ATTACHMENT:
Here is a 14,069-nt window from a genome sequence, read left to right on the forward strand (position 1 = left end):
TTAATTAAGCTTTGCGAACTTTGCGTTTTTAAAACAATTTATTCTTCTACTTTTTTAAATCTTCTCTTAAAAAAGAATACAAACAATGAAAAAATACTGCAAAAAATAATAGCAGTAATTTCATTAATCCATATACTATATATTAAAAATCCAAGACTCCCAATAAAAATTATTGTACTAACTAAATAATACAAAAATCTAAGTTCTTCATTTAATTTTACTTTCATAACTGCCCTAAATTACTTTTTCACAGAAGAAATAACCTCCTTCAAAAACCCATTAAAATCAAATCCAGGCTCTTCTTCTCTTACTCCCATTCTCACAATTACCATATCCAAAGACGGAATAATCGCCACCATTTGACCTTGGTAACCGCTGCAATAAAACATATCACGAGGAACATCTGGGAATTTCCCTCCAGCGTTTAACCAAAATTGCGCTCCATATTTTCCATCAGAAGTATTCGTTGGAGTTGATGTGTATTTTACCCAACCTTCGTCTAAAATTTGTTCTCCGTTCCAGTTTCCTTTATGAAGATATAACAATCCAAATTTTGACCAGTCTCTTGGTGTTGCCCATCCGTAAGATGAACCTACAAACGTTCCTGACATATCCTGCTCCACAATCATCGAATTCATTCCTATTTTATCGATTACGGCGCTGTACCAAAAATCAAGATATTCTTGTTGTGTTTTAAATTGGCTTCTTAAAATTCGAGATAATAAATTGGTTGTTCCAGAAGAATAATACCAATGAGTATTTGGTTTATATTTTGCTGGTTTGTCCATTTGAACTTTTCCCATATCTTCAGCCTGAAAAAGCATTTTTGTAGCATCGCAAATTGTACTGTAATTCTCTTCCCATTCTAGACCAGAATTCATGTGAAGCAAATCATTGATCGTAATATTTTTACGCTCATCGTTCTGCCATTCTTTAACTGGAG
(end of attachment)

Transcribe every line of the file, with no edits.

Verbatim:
Here is a 14,069-nt window from a genome sequence, read left to right on the forward strand (position 1 = left end):
TTAATTAAGCTTTGCGAACTTTGCGTTTTTAAAACAATTTATTCTTCTACTTTTTTAAATCTTCTCTTAAAAAAGAATACAAACAATGAAAAAATACTGCAAAAAATAATAGCAGTAATTTCATTAATCCATATACTATATATTAAAAATCCAAGACTCCCAATAAAAATTATTGTACTAACTAAATAATACAAAAATCTAAGTTCTTCATTTAATTTTACTTTCATAACTGCCCTAAATTACTTTTTCACAGAAGAAATAACCTCCTTCAAAAACCCATTAAAATCAAATCCAGGCTCTTCTTCTCTTACTCCCATTCTCACAATTACCATATCCAAAGACGGAATAATCGCCACCATTTGACCTTGGTAACCGCTGCAATAAAACATATCACGAGGAACATCTGGGAATTTCCCTCCAGCGTTTAACCAAAATTGCGCTCCATATTTTCCATCAGAAGTATTCGTTGGAGTTGATGTGTATTTTACCCAACCTTCGTCTAAAATTTGTTCTCCGTTCCAGTTTCCTTTATGAAGATATAACAATCCAAATTTTGACCAGTCTCTTGGTGTTGCCCATCCGTAAGATGAACCTACAAACGTTCCTGACATATCCTGCTCCACAATCATCGAATTCATTCCTATTTTATCGATTACGGCGCTGTACCAAAAATCAAGATATTCTTGTTGTGTTTTAAATTGGCTTCTTAAAATTCGAGATAATAAATTGGTTGTTCCAGAAGAATAATACCAATGAGTATTTGGTTTATATTTTGCTGGTTTGTCCATTTGAACTTTTCCCATATCTTCAGCCTGAAAAAGCATTTTTGTAGCATCGCAAATTGTACTGTAATTCTCTTCCCATTCTAGACCAGAATTCATGTGAAGCAAATCATTGATCGTAATATTTTTACGCTCATCGTTCTGCCATTCTTTAACTGGAG